Special guest writer: M
We set off early for Pyongyang passing endless paddy fields and the occasional orchard of small ginko trees. The southern area is certainly the poorest and the farming life is tough. At one point we saw a group of five or six men pulling a plough by hand using only ropes. On the verges and banks of streams people seemed to be cutting vegetation presumably to eat.
On the outskirts of Pyongyang we stopped at a monument for the reunification, throughout the tour we were told it is the greatest desire to reunify the country and were reminded that it was the US imperialists that stand in the way! It has to be said the North Koreans certainly do big monuments!
The rest of the day was to be a pretty heavy tour of museums one of which we had missed earlier in the trip. First was The Victorious Fatherland Liberation War Museum to the north of the city; we were warned that it would be cold inside and indeed it was. One of the joys of the tour was the lady tour guides who ranged from waifs with shrill wavering voices who seemed to become overawed with emotion at the mention of the name of the great leader to the slightly more cool ones who seemed to be in it for gifts of cosmetics that they received from tour groups. This one was different, younger and quite cheery but none the less scary and, as we were to find out soon, quite mad. Her introduction began with a detailed technical description of the size of the museum and the number of rooms (86 I recall) and then she went on to describe how the museum was a testament to the victory of the Korean people over the imperialist US aggressors. One of our group was starting to feel the cold and the guide remarked that we wouldn't need to be there if the US imperialist aggressors hadn't invaded the country! This left the person dumb struck and then she asked "didn't he agree?" as if it was obvious.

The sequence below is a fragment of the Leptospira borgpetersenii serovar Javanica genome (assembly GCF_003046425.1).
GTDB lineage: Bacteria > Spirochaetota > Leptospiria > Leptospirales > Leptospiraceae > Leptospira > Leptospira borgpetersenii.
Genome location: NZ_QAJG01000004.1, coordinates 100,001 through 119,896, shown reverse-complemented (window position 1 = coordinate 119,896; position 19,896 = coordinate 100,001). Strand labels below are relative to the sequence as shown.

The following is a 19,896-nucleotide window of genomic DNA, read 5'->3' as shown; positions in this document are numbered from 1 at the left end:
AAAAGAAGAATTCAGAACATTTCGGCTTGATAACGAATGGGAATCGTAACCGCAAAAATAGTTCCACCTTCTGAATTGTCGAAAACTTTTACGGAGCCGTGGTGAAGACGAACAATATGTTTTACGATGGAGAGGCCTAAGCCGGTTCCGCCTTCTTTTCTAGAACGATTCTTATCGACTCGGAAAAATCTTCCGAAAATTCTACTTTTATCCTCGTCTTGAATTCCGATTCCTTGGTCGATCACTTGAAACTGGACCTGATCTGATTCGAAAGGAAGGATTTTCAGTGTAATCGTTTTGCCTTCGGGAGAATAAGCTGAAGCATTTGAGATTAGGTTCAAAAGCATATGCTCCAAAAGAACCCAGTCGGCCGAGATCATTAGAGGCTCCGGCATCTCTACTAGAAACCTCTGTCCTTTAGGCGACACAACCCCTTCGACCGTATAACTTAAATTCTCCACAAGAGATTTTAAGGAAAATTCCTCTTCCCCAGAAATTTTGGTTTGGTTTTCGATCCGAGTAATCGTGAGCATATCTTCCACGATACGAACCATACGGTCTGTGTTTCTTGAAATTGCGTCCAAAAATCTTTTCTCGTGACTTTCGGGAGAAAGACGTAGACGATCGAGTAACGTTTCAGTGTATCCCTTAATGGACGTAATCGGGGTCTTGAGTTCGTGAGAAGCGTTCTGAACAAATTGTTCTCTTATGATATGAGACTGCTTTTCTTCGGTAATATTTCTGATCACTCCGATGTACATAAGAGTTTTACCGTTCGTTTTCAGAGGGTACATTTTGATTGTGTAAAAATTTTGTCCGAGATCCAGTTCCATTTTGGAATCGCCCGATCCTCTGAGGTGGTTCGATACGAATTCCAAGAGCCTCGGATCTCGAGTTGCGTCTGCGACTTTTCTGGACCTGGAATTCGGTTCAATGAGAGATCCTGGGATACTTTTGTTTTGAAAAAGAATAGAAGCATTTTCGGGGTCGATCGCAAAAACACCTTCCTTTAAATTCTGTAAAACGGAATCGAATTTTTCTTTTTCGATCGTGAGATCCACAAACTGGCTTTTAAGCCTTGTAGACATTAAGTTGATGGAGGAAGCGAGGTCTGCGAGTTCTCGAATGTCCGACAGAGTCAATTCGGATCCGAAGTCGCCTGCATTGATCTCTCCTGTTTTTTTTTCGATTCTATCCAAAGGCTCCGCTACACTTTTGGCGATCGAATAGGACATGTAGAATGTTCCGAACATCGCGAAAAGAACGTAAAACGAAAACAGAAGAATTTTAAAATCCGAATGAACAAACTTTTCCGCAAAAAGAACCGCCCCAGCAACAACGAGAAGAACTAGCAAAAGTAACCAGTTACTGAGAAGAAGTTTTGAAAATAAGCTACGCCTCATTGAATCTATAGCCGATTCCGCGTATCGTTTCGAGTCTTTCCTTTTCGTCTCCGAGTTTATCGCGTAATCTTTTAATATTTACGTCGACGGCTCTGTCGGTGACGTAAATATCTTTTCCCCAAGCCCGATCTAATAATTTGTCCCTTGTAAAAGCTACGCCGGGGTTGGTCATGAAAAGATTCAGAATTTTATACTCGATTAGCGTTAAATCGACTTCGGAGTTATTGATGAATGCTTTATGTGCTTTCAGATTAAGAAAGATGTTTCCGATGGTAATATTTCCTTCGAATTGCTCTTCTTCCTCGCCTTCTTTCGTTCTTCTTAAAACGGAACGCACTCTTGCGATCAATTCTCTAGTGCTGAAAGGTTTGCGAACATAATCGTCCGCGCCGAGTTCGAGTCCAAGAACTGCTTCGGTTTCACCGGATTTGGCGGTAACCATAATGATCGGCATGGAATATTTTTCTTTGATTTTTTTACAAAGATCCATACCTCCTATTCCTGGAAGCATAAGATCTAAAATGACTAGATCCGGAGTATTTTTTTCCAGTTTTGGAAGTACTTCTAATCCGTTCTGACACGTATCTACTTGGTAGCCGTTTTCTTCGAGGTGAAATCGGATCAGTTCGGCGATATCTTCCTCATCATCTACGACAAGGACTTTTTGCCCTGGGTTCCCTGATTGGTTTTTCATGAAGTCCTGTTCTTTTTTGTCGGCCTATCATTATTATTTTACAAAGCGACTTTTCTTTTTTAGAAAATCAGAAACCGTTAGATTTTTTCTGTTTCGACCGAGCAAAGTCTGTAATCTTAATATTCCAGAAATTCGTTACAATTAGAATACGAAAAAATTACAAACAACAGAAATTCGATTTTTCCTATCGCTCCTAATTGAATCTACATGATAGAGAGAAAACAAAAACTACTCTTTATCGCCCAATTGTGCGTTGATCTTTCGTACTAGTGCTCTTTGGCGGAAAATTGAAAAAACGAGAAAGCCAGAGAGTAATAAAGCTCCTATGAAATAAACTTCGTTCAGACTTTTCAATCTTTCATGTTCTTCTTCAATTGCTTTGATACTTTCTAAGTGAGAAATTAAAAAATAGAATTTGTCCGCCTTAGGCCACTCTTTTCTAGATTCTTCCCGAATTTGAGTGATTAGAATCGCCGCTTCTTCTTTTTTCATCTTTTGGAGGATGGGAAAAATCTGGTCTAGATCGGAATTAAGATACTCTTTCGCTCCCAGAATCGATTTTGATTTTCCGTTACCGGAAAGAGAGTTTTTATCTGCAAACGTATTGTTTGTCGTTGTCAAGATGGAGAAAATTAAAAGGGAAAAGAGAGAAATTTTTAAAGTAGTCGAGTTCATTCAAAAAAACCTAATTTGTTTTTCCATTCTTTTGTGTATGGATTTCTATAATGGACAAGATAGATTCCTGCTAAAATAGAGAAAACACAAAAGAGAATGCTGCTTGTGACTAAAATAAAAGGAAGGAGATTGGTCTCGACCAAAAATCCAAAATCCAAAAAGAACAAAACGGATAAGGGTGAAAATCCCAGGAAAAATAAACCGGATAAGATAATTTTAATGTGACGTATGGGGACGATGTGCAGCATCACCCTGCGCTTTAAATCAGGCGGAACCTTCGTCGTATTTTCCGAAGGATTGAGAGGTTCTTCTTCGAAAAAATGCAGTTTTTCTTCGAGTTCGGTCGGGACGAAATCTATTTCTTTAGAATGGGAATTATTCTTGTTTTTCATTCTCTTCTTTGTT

The museum apparently has 50 panoramic video screens and we got to see one depicting the struggle of the heroic truck drivers who resupplied the front lines. It was very seventies with little figures and trucks moving up the valley whilst being bombed; it had clearly taken thousands of hours to build. At the end of the tour we were shown a giant revolving panorama showing the retreat of the Americans in the first big push by the north early in the war. This period came up quite a lot in the tours and the books, but what is never explained is how the battle lines ended up getting pushed back north to the 38th parallel where the armistice was finally struck two years later in 1953.
Outside a group was having a taekwondo lesson.
We arrived earlier this time and so got to see the school children's warm up before the show starts. The children form the backdrop of the show and each has a book; they turn the pages in perfect synchronisation, it is very impressive. During the show they also use the backdrop like a movie screen and project films which is very clever.